When we first spotted David Daniels' '72 F-body, we almost dismissed it as simply a mild street machine. After taking a closer look at the giant meats and 700hp small-block, we reconsidered. After all, the Super Chevy Shows are a haven for early muscle.
Dave's '72 represents what we think is the gray area for a street sleeper. No wild green paint, no pink interior, but one heck of a loud motor. If the thumpy cam isn't a tip off, go ahead and run with Dave, but you'll probably lose.
Dave's F-body began as most projects do, as a work in progress. As his work in progress turned into a full-blown restoration so did his attention to performance. With the '72 stripped into pieces the only prerequisite was that his machine had to have the Pro Street influence while still maintaining the stock exterior look. Pro Street machines in general often lack the comforts of a nice plush interior, stereo and A/C. Dave wanted something different, a Pro Street look with the conveniences of a modern-day Camaro or Vette. His transformation was made that much easier purely by his line of work as a custom interior fabricator.
With the engine, tranny, and rearend out of the car, Dave tore the entire suspension into pieces in preparation for the Chassisworks rearend and modified stock front end. In the front the bushings, tie-rod ends and control arms were reinstalled to OE specs. To make launching a bit more fun, Dave installed Koni drag shocks and SSBC 10-inch disc brakes. In the back, a similar set of shocks and brakes were also utilized. In order to take the abuse of a big-inch small-block a Moser 12-bolt rearend was installed with 3.55 gears and Posi. In the engine department a built 406 was assembled and topped with 200 hp of squeeze for Friday night drags. With this kind of power there was only one tranny choice, the trusty GM Turbo 400. With a bulletproof driveline such as this, burnouts, Friday night drags and the occasional jaunt to the grocery store pose little threat to Dave's '72 street machine.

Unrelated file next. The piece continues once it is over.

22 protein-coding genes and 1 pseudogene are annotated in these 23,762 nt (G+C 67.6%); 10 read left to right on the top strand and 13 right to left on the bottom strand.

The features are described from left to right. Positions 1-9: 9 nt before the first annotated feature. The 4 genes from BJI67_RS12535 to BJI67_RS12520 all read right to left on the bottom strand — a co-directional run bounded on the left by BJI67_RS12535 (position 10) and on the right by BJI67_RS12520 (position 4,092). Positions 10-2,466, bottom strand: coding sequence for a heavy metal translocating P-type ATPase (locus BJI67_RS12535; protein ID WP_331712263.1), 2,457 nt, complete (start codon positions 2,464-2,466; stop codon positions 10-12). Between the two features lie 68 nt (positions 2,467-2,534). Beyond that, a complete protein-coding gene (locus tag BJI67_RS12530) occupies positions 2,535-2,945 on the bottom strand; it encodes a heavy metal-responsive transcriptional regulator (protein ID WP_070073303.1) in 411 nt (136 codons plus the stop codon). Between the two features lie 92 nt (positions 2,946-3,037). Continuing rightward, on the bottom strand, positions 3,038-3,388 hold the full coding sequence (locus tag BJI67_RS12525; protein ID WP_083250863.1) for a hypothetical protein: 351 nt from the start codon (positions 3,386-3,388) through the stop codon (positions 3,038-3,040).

With the mechanicals out of the way it was time to go to Dave's real forte, aesthetics. The body was stripped down to bare metal and straightened. After numerous blockings the '72 was blown apart, sprayed, sanded, polished and awaiting its new Classic Industries trim.
Having serviced the hot rod business for many years as an interior fabricator, Dave finally had the opportunity to let his own ideas run rampant. With comfort as a primary issue Fourth-Gen Camaro buckets covered with custom leather made their was into the cockpit of the '72. The late-model buckets were accented by Cyberdine gauges and Kenwood audio equipment.
While we have no solid proof that Dave's lil' street machine is a sub 12-second machine the burnout seen on this month's cover is a good hint to its potential.